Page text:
With Good Reason

Chamber Punk and Laptop Orchestras
October 30th, 2010 - (2 Comments)

It’s Mozart meets The Clash.  Pianist and composer Sophia Serghi (The College of William and Mary) draws on the heavy metal and grunge of her youth to take classical music where it’s never been before.  Her original string compositions have been performed all over the world – at Carnegie Hall, the Kennedy Center, and even […]

Viruses That Target Bacteria
September 25th, 2010 - (0 Comments)

They are everywhere you look — in the soil, in the ocean, in your backyard.  Bacteriophages.  They’re viruses that infect bacteria, and they could one day be used to fight off drug-resistant strains of bacteria like tuberculosis.   Mark Forsyth, Margaret Saha, and Kurt Williamson (College of William and Mary) lead a group of students into the field […]

It’s All Greek To Me
August 28th, 2010 - (3 Comments)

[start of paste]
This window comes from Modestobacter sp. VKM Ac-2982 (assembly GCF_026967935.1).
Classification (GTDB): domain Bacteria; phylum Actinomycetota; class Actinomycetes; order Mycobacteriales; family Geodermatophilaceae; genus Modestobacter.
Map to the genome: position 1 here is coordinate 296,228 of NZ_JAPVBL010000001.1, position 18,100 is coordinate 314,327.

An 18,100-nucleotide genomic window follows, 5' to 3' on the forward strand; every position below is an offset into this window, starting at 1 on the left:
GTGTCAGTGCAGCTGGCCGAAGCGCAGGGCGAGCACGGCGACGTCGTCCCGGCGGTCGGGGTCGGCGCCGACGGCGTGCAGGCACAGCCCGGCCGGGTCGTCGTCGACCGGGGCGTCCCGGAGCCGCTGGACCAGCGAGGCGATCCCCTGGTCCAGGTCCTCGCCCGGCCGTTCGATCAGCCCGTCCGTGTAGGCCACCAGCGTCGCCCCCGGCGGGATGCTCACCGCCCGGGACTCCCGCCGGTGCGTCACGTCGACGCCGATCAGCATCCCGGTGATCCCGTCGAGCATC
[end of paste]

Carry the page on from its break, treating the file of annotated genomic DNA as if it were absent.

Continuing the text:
Don Quixote, conqueror of windmills and readers’ hearts, was recently voted the best book of all time in a survey of 100 of the world’s best authors.  It’s the tale of a Spanish knight who reads one too many chivalric romances and takes up a rusty breastplate and sword in search of adventures.  Antonio Carreño-Rodríguez […]

More College Women are Drinking Hard
June 12th, 2010 - (0 Comments)

The last decade has seen an increase in the rate of college women who engage in high risk drinking, especially among sorority women when they drink at fraternity parties.  Jill Russett (College of William and Mary) is studying the trend.  Also featured: Much has been written about the way our culture raises girls.  But what […]

Autobiography as AutoFiction
March 6th, 2010 - (0 Comments)

Marc Lee Raphael (College of William and Mary) says our identities are formed by a narrative that we construct about ourselves that is part fiction and part fact.  In Raphael’s most recent book, Diary of a Los Angeles Jew, 1947-1972: Autobiography as Autofiction, the facts are his diary entries. The fiction is how Marc interprets […]

A Government Out of Sight
January 16th, 2010 - (1 Comments)

Many historians say the United States government of the nineteenth century did little to improve the lives of its citizens. But Brian Balogh (University of Virginia) argues the federal government was quite active even before the era of big government, and laid the groundwork for America to become a superpower in the twentieth century.   Also: Chris […]